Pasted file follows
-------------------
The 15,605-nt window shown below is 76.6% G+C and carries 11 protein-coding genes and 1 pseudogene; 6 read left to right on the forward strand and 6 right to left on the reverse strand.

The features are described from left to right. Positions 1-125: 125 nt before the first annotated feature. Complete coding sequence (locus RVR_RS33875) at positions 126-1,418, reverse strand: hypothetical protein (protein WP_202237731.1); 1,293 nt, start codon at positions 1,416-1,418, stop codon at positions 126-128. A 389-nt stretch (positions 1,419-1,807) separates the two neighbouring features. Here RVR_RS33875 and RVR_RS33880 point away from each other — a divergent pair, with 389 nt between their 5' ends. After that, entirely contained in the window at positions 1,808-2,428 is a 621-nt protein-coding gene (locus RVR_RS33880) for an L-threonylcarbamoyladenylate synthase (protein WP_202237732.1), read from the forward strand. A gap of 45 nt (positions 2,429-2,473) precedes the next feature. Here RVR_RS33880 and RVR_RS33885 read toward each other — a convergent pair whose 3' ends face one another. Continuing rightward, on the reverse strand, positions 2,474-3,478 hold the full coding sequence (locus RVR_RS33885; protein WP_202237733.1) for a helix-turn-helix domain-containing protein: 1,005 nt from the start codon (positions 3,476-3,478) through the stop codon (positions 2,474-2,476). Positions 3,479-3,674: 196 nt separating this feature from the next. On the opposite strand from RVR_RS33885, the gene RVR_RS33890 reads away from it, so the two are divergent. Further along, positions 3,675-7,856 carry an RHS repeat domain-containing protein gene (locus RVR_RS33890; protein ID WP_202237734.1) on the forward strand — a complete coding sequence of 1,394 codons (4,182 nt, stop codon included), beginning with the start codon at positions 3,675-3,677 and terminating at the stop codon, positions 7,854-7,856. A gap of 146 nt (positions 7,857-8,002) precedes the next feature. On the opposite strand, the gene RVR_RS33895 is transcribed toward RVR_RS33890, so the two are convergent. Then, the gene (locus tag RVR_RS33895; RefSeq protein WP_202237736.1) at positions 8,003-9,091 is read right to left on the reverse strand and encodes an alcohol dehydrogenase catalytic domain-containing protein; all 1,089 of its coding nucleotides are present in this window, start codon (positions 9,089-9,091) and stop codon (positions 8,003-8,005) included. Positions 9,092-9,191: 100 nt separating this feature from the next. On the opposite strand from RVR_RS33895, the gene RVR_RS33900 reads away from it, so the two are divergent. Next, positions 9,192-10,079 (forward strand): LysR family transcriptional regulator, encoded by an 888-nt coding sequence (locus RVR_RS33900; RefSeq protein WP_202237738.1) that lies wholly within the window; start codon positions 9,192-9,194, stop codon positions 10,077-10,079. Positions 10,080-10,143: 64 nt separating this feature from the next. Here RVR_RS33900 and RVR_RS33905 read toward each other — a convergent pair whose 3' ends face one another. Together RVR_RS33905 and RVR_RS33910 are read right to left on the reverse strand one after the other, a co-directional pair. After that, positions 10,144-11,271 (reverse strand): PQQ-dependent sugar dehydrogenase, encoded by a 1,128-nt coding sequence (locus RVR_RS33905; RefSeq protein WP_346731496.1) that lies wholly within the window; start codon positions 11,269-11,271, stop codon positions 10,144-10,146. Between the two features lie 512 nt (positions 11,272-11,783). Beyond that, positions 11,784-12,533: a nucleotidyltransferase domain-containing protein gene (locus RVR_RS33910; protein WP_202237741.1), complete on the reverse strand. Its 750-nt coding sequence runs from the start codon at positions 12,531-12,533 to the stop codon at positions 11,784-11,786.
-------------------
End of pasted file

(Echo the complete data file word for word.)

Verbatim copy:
The 15,605-nt window shown below is 76.6% G+C and carries 11 protein-coding genes and 1 pseudogene; 6 read left to right on the forward strand and 6 right to left on the reverse strand.

The features are described from left to right. Positions 1-125: 125 nt before the first annotated feature. Complete coding sequence (locus RVR_RS33875) at positions 126-1,418, reverse strand: hypothetical protein (protein WP_202237731.1); 1,293 nt, start codon at positions 1,416-1,418, stop codon at positions 126-128. A 389-nt stretch (positions 1,419-1,807) separates the two neighbouring features. Here RVR_RS33875 and RVR_RS33880 point away from each other — a divergent pair, with 389 nt between their 5' ends. After that, entirely contained in the window at positions 1,808-2,428 is a 621-nt protein-coding gene (locus RVR_RS33880) for an L-threonylcarbamoyladenylate synthase (protein WP_202237732.1), read from the forward strand. A gap of 45 nt (positions 2,429-2,473) precedes the next feature. Here RVR_RS33880 and RVR_RS33885 read toward each other — a convergent pair whose 3' ends face one another. Continuing rightward, on the reverse strand, positions 2,474-3,478 hold the full coding sequence (locus RVR_RS33885; protein WP_202237733.1) for a helix-turn-helix domain-containing protein: 1,005 nt from the start codon (positions 3,476-3,478) through the stop codon (positions 2,474-2,476). Positions 3,479-3,674: 196 nt separating this feature from the next. On the opposite strand from RVR_RS33885, the gene RVR_RS33890 reads away from it, so the two are divergent. Further along, positions 3,675-7,856 carry an RHS repeat domain-containing protein gene (locus RVR_RS33890; protein ID WP_202237734.1) on the forward strand — a complete coding sequence of 1,394 codons (4,182 nt, stop codon included), beginning with the start codon at positions 3,675-3,677 and terminating at the stop codon, positions 7,854-7,856. A gap of 146 nt (positions 7,857-8,002) precedes the next feature. On the opposite strand, the gene RVR_RS33895 is transcribed toward RVR_RS33890, so the two are convergent. Then, the gene (locus tag RVR_RS33895; RefSeq protein WP_202237736.1) at positions 8,003-9,091 is read right to left on the reverse strand and encodes an alcohol dehydrogenase catalytic domain-containing protein; all 1,089 of its coding nucleotides are present in this window, start codon (positions 9,089-9,091) and stop codon (positions 8,003-8,005) included. Positions 9,092-9,191: 100 nt separating this feature from the next. On the opposite strand from RVR_RS33895, the gene RVR_RS33900 reads away from it, so the two are divergent. Next, positions 9,192-10,079 (forward strand): LysR family transcriptional regulator, encoded by an 888-nt coding sequence (locus RVR_RS33900; RefSeq protein WP_202237738.1) that lies wholly within the window; start codon positions 9,192-9,194, stop codon positions 10,077-10,079. Positions 10,080-10,143: 64 nt separating this feature from the next. Here RVR_RS33900 and RVR_RS33905 read toward each other — a convergent pair whose 3' ends face one another. Together RVR_RS33905 and RVR_RS33910 are read right to left on the reverse strand one after the other, a co-directional pair. After that, positions 10,144-11,271 (reverse strand): PQQ-dependent sugar dehydrogenase, encoded by a 1,128-nt coding sequence (locus RVR_RS33905; RefSeq protein WP_346731496.1) that lies wholly within the window; start codon positions 11,269-11,271, stop codon positions 10,144-10,146. Between the two features lie 512 nt (positions 11,272-11,783). Beyond that, positions 11,784-12,533: a nucleotidyltransferase domain-containing protein gene (locus RVR_RS33910; protein WP_202237741.1), complete on the reverse strand. Its 750-nt coding sequence runs from the start codon at positions 12,531-12,533 to the stop codon at positions 11,784-11,786.